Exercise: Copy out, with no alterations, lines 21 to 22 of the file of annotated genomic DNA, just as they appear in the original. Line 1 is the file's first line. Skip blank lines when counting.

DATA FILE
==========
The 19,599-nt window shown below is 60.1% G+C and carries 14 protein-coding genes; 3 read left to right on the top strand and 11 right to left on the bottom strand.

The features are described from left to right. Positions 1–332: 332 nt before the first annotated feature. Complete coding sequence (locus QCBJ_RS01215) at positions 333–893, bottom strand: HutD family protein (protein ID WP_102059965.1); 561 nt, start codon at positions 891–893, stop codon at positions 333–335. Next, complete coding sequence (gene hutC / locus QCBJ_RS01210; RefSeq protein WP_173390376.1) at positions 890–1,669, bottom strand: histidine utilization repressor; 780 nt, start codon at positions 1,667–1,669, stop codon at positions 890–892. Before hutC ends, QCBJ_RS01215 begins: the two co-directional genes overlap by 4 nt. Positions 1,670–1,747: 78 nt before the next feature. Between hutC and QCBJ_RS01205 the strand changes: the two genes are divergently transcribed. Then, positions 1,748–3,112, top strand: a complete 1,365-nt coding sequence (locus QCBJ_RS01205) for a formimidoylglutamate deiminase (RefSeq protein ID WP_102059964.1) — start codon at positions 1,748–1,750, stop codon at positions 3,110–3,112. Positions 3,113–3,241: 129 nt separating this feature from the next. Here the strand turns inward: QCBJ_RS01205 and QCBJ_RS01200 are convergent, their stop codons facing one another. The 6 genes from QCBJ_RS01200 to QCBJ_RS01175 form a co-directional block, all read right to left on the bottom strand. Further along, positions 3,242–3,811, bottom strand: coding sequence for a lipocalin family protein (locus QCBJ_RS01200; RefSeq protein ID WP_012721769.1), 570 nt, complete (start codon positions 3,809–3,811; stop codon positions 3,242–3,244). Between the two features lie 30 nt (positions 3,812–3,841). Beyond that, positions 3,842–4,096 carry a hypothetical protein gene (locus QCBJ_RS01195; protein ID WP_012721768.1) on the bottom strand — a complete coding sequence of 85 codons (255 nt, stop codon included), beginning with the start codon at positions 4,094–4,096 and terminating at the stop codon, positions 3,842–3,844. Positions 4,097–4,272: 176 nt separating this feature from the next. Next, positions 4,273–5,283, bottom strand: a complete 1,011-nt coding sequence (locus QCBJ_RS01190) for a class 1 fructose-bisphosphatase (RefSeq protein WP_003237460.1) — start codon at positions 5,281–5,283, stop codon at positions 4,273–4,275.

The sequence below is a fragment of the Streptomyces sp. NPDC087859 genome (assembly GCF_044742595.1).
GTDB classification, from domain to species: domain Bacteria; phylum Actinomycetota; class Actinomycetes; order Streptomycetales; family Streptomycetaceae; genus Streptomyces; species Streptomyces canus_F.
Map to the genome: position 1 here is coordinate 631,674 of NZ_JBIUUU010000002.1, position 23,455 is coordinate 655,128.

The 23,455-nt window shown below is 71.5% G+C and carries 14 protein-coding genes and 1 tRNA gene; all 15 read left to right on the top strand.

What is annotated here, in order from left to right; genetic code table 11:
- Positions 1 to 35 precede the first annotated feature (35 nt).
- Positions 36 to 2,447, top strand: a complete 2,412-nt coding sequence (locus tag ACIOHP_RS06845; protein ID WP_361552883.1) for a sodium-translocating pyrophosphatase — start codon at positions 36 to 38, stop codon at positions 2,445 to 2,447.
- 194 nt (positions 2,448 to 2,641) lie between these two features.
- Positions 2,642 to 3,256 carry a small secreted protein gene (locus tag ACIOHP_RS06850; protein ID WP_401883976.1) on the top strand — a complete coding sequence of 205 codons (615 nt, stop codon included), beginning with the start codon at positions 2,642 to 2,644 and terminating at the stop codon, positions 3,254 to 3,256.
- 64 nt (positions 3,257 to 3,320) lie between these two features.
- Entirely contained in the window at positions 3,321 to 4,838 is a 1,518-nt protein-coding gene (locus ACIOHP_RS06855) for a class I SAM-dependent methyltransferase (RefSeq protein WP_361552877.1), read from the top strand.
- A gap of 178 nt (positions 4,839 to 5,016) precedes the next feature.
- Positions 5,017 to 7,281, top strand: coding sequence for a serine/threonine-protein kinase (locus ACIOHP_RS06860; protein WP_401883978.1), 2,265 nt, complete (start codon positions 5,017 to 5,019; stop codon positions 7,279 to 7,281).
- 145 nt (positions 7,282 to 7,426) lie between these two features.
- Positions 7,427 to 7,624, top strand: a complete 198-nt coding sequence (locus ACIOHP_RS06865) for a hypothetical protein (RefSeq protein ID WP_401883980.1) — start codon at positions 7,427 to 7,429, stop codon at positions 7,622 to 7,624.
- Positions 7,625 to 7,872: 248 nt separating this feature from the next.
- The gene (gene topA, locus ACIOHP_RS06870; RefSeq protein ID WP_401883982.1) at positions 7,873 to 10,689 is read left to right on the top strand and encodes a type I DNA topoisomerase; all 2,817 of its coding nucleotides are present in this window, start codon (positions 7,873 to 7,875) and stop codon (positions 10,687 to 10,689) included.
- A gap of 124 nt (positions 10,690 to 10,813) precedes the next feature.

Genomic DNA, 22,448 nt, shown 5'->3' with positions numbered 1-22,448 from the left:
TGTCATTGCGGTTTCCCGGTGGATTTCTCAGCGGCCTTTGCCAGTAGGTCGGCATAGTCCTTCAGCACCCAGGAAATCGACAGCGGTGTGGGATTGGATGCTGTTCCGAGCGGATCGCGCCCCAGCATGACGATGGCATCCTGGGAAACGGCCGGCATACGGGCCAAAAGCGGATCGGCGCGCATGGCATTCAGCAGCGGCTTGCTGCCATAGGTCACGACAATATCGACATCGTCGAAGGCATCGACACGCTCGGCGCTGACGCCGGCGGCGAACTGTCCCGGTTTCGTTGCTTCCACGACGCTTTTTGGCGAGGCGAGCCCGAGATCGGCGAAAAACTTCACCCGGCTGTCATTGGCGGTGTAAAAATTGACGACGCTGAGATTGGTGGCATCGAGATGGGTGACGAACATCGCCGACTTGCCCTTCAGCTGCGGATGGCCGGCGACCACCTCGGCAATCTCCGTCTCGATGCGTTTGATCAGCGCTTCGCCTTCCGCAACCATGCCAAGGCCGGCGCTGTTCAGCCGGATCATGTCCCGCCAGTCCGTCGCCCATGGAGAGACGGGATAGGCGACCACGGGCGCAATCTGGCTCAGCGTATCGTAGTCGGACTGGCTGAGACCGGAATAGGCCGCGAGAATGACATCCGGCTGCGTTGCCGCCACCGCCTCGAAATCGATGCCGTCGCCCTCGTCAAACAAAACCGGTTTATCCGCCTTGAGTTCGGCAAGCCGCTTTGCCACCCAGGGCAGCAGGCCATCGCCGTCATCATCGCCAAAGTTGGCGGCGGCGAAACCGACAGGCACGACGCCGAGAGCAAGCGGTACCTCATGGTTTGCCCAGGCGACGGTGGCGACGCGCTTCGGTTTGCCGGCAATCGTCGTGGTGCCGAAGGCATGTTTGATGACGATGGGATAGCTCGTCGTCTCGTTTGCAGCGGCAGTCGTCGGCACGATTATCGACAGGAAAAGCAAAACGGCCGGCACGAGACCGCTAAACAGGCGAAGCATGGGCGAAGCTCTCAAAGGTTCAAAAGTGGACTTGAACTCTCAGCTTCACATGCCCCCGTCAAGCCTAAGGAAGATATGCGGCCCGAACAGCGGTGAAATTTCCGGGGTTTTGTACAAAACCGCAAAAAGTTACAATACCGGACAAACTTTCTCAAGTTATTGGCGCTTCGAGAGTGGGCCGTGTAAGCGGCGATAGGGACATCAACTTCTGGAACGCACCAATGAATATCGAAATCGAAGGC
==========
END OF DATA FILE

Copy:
Genomic DNA, 22,448 nt, shown 5'->3' with positions numbered 1-22,448 from the left:
TGTCATTGCGGTTTCCCGGTGGATTTCTCAGCGGCCTTTGCCAGTAGGTCGGCATAGTCCTTCAGCACCCAGGAAATCGACAGCGGTGTGGGATTGGATGCTGTTCCGAGCGGATCGCGCCCCAGCATGACGATGGCATCCTGGGAAACGGCCGGCATACGGGCCAAAAGCGGATCGGCGCGCATGGCATTCAGCAGCGGCTTGCTGCCATAGGTCACGACAATATCGACATCGTCGAAGGCATCGACACGCTCGGCGCTGACGCCGGCGGCGAACTGTCCCGGTTTCGTTGCTTCCACGACGCTTTTTGGCGAGGCGAGCCCGAGATCGGCGAAAAACTTCACCCGGCTGTCATTGGCGGTGTAAAAATTGACGACGCTGAGATTGGTGGCATCGAGATGGGTGACGAACATCGCCGACTTGCCCTTCAGCTGCGGATGGCCGGCGACCACCTCGGCAATCTCCGTCTCGATGCGTTTGATCAGCGCTTCGCCTTCCGCAACCATGCCAAGGCCGGCGCTGTTCAGCCGGATCATGTCCCGCCAGTCCGTCGCCCATGGAGAGACGGGATAGGCGACCACGGGCGCAATCTGGCTCAGCGTATCGTAGTCGGACTGGCTGAGACCGGAATAGGCCGCGAGAATGACATCCGGCTGCGTTGCCGCCACCGCCTCGAAATCGATGCCGTCGCCCTCGTCAAACAAAACCGGTTTATCCGCCTTGAGTTCGGCAAGCCGCTTTGCCACCCAGGGCAGCAGGCCATCGCCGTCATCATCGCCAAAGTTGGCGGCGGCGAAACCGACAGGCACGACGCCGAGAGCAAGCGGTACCTCATGGTTTGCCCAGGCGACGGTGGCGACGCGCTTCGGTTTGCCGGCAATCGTCGTGGTGCCGAAGGCATGTTTGATGACGATGGGATAGCTCGTCGTCTCGTTTGCAGCGGCAGTCGTCGGCACGATTATCGACAGGAAAAGCAAAACGGCCGGCACGAGACCGCTAAACAGGCGAAGCATGGGCGAAGCTCTCAAAGGTTCAAAAGTGGACTTGAACTCTCAGCTTCACATGCCCCCGTCAAGCCTAAGGAAGATATGCGGCCCGAACAGCGGTGAAATTTCCGGGGTTTTGTACAAAACCGCAAAAAGTTACAATACCGGACAAACTTTCTCAAGTTATTGGCGCTTCGAGAGTGGGCCGTGTAAGCGGCGATAGGGACATCAACTTCTGGAACGCACCAATGAATATCGAAATCGAAGGC